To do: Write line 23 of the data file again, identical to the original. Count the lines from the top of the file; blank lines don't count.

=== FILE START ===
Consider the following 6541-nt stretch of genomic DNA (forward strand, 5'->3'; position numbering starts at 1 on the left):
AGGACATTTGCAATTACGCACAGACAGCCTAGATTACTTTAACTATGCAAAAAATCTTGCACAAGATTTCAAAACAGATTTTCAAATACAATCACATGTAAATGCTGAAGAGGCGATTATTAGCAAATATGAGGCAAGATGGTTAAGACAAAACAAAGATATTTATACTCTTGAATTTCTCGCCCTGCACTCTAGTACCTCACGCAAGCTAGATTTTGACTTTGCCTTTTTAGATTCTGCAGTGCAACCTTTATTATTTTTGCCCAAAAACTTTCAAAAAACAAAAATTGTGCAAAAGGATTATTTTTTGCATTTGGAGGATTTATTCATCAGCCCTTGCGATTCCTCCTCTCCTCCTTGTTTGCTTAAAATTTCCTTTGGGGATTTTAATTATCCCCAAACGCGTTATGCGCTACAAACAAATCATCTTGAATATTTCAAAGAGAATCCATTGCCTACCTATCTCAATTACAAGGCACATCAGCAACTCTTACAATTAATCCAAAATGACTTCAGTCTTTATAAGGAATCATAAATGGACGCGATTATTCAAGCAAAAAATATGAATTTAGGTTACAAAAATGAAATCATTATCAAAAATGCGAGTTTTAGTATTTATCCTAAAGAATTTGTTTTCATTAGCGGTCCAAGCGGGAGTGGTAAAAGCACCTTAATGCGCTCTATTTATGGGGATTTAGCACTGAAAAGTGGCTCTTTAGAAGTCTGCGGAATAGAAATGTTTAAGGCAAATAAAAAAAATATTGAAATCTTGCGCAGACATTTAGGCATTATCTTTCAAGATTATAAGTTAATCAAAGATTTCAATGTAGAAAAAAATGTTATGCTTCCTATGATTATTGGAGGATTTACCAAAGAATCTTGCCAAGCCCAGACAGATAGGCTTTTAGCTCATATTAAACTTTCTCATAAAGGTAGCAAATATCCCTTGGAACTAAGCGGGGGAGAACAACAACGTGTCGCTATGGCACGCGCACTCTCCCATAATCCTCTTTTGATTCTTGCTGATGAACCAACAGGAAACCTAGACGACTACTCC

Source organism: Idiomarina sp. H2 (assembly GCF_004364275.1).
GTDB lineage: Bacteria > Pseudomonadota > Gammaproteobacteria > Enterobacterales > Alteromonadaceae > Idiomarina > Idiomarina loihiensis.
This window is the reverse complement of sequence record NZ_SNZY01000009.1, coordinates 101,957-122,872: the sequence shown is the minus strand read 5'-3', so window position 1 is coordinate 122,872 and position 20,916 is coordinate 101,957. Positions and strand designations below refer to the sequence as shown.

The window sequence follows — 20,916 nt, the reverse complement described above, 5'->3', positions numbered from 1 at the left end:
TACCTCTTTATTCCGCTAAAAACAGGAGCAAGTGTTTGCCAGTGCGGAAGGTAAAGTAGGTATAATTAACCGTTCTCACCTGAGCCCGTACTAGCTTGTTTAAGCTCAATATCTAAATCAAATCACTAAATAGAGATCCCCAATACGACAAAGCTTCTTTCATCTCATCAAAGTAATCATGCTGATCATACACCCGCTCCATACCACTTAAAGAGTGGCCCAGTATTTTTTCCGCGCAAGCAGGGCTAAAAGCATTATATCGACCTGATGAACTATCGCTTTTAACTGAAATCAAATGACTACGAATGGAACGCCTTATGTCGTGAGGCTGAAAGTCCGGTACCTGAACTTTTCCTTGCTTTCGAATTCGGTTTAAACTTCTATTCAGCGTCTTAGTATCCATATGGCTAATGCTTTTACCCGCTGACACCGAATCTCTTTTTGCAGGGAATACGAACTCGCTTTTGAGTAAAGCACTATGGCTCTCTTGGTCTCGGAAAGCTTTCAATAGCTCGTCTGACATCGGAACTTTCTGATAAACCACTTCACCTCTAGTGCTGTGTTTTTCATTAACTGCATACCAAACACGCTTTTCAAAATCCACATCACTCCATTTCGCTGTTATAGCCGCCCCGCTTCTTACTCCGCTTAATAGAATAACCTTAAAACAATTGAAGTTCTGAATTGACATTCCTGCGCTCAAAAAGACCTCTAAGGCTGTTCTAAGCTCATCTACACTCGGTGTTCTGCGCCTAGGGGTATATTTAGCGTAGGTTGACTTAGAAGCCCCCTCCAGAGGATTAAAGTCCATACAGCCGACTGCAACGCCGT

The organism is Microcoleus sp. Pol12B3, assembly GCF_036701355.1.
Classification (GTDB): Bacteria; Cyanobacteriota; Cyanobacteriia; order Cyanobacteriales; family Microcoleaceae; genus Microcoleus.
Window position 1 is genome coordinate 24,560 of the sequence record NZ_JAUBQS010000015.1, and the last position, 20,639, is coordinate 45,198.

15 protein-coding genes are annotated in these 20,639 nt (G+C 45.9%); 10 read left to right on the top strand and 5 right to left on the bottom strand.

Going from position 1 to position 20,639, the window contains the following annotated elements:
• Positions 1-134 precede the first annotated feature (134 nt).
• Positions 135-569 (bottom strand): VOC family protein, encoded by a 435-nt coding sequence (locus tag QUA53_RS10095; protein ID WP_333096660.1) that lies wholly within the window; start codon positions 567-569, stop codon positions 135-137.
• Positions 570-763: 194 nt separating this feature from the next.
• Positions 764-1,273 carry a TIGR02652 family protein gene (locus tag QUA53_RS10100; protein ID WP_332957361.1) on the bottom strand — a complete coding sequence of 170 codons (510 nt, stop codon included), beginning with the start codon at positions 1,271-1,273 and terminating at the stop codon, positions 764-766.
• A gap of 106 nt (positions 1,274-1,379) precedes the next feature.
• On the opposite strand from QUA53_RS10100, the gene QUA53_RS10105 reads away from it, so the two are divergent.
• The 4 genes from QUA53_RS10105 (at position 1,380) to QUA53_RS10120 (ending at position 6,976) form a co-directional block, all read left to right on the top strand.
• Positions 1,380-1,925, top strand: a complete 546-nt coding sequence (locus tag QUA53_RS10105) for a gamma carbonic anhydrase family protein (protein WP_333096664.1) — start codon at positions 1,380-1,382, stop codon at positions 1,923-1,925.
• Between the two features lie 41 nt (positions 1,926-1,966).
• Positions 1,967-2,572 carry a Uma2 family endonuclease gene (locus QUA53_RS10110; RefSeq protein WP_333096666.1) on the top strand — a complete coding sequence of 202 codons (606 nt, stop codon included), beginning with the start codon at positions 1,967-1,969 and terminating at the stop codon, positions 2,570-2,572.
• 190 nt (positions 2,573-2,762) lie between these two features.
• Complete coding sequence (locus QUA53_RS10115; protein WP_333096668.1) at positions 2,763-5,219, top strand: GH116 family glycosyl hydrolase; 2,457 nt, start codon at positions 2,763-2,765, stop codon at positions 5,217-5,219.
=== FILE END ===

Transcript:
• 190 nt (positions 2,573-2,762) lie between these two features.